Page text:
Robredo supports Duterte's martial law in Mindanao

MARTIAL LAW BRIEFING. Vice President Leni Robredo attends a security briefing by the Armed Forces of the Philippines about the situation in Marawi City on May 24, 2017. Photo from the Office of the Vice President

MARTIAL LAW BRIEFING. Vice President Leni Robredo attends a security briefing by the Armed Forces of the Philippines about the situation in Marawi City on May 24, 2017.

Photo from the Office of the Vice President

MANILA, Philippines (UPDATED) – Given the threat of terrorism in the country, Vice President Leni Robredo said she supports President Rodrigo Duterte's decision to declare martial law in Mindanao. 

"May guidelines na inilabas, ito iyong tinitingnan natin. Gusto nating maging supportive sa administrasyon kasi sa tindi ng problema natin sa terorismo, hindi ito iyong panahon na nag-aaway-away tayo," Robredo said in a chance interview on Friday, May 26. 

(There were guidelines released and we are studying them. We want to be supportive of the administration because of the serious threat of terrorism. This is not the time that we should be fighting.) 

Her statement of support, however, came with a reminder to the public to remain vigilant against the revival of authoritarian rule. 

"Hindi na natin papayagan na ito ang maging daan para magkaroon ulit ng nilabanan natin dati na uri ng pamamahala. Sana hindi na ulit bumalik. Pero iyong sa atin gusto nating ihayag ang suporta natin sa ating pangulo at hukbong sandatahan. Kailangan tayong magkaisa," she said. 

(We can't allow a revival of the kind of government we resisted before. We hope we don't experience it again. But we want to express our support to our President and the Armed Forces of the Philippines. We need to unite.) 

Safeguard against abuse

In a separate statement released also on Friday, Robredo acknowledged the President's constitutional power to declare martial law. But she said there should be concrete measures to safeguard against abuse, along with defined parameters that say when it can be lifted.

"The report submitted to Congress states that martial law shall be in effect 'until such time that the rebellion is completely quelled.' How does the administration define 'completely quelled?' What does the administration like to see happen before withdrawing the imposition of martial law as well as re-establishing the privilege of the writ of habeas corpus?" she said.

The Vice President also said other previous anti-terror measures were effective even without martial law. "As such, do we have reason to expect the expansion of the coverage of martial law and its prolongation?" she asked.

Robredo then urged Congress to perform its "constitutional duty of reviewing and deciding on the validity of the declaration."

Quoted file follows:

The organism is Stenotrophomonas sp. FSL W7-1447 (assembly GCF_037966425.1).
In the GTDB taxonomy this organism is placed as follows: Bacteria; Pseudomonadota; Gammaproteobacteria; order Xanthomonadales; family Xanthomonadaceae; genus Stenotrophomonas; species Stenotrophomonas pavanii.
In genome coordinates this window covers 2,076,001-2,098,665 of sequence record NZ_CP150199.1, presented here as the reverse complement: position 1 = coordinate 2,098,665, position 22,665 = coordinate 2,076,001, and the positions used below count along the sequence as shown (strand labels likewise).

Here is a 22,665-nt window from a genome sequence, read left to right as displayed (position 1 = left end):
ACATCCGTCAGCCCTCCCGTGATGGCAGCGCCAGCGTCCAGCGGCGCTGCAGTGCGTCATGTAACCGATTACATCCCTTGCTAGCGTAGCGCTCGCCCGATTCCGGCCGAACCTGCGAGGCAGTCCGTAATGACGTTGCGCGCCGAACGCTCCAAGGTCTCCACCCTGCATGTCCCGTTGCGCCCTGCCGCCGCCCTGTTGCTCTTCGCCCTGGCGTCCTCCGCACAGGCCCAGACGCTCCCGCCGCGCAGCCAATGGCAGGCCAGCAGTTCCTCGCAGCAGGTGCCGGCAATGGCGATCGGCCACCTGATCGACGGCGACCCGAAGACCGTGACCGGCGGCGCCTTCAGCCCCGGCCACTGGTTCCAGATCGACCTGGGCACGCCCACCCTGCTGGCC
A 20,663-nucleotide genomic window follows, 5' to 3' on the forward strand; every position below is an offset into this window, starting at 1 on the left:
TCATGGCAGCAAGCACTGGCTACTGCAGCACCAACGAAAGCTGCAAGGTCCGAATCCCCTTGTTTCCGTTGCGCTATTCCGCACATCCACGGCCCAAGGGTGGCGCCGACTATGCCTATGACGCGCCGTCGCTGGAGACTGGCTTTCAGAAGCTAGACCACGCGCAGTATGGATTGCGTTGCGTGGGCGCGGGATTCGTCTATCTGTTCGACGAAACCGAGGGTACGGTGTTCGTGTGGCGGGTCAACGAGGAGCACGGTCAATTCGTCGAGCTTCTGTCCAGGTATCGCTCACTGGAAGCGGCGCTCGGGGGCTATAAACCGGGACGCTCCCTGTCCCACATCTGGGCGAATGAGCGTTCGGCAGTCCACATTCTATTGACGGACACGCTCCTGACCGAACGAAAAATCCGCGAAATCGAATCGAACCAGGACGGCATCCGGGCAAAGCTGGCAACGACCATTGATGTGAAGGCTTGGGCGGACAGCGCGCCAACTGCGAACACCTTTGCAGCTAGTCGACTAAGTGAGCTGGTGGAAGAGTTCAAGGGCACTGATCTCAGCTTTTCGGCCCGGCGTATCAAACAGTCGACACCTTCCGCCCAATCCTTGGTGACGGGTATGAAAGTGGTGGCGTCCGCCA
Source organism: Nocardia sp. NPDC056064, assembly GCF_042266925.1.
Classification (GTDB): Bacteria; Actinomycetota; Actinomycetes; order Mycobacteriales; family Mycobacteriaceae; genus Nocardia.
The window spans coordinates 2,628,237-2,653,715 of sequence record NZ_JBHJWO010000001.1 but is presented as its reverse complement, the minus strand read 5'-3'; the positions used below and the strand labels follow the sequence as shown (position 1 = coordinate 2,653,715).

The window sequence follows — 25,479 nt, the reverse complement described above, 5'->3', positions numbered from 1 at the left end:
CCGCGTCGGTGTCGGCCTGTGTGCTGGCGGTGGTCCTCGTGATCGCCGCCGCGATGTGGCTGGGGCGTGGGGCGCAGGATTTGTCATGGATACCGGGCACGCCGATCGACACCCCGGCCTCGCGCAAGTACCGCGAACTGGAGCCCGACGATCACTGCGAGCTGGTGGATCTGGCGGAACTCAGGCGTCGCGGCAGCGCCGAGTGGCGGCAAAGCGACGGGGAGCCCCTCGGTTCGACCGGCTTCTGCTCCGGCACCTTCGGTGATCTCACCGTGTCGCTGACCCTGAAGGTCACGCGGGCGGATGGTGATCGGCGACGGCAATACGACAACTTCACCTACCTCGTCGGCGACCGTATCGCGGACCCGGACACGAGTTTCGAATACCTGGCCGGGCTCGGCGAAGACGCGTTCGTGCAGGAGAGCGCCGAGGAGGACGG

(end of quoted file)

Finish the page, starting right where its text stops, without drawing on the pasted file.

Under the 1987 Constitution, the President has to report to Congress "in person or in writing" about the declaration within 48 hours. The legislative body then will jointly approve or revoke the declaration. It also has the power to extend it beyond the 60-day maximum period.

Malacañang on Thursday evening, May 25, submitted the report to Senate President Aquilino Pimentel III and House Speaker Pantaleon Alvarez during the special Cabinet meeting in Davao City. 

Both houses of Congress will have their respective briefings, along with Cabinet members, on the content of the report next week. Lawmakers are expected to raise their questions about the report in closed-door meetings. 

Uphold human rights

A human rights lawyer, Robredo called on the government and the military to uphold human rights in the conduct of their operations.  

"Gusto natin humingi ng assurance galing sa administrasyon at sa hukbong sandatahan na siguraduhin na hindi na ulit mangyayari iyong nangyari noong panahon ng diktadurya [ni Marcos]," she said. 

(We want assurance from the administration and the AFP that what happened during the Marcos dictatorship won't happen again.) 

The Department of National Defense on Wednesday, May 24, ordered the AFP to uphold the rule of law and human rights in Mindanao, following Duterte's proclamation. (READ: TIMELINE: Marawi clashes prompt martial law in all of Mindanao

The Philippines was put under martial law by the late dictator Ferdinand Marcos from 1972 to 1981. Robredo had made public her criticism of his infamous authoritarian regime and Duterte's decision to bury Marcos in the Heroes' Cemetery in 2016.

Marcos' Martial Law was marred by killings, illegal detention, torture, suppression of the right to free expression, and other human rights violations. 

Robredo has been very vocal in her opposition to martial law in the country. 

The Vice President attended a security briefing by the AFP in their headquarters, Camp Aguinaldo, in Quezon City last Wednesday. (READ: Robredo: 'Trust the AFP' in martial law implementation

Duterte declared martial law in Mindanao on Tuesday evening, May 23, during his official visit to Russia. The President has said he may expand its scope to the Visayas and even nationwide, if terrorist threats persist.

Robredo, however, said she sees no reason for martial law to be imposed in the Visayas and Luzon. – Rappler.com

Patty Pasion

Patty leads the Rappler+ membership program. She used to be a Rappler multimedia reporter who covered politics, labor, and development issues of vulnerable sectors.

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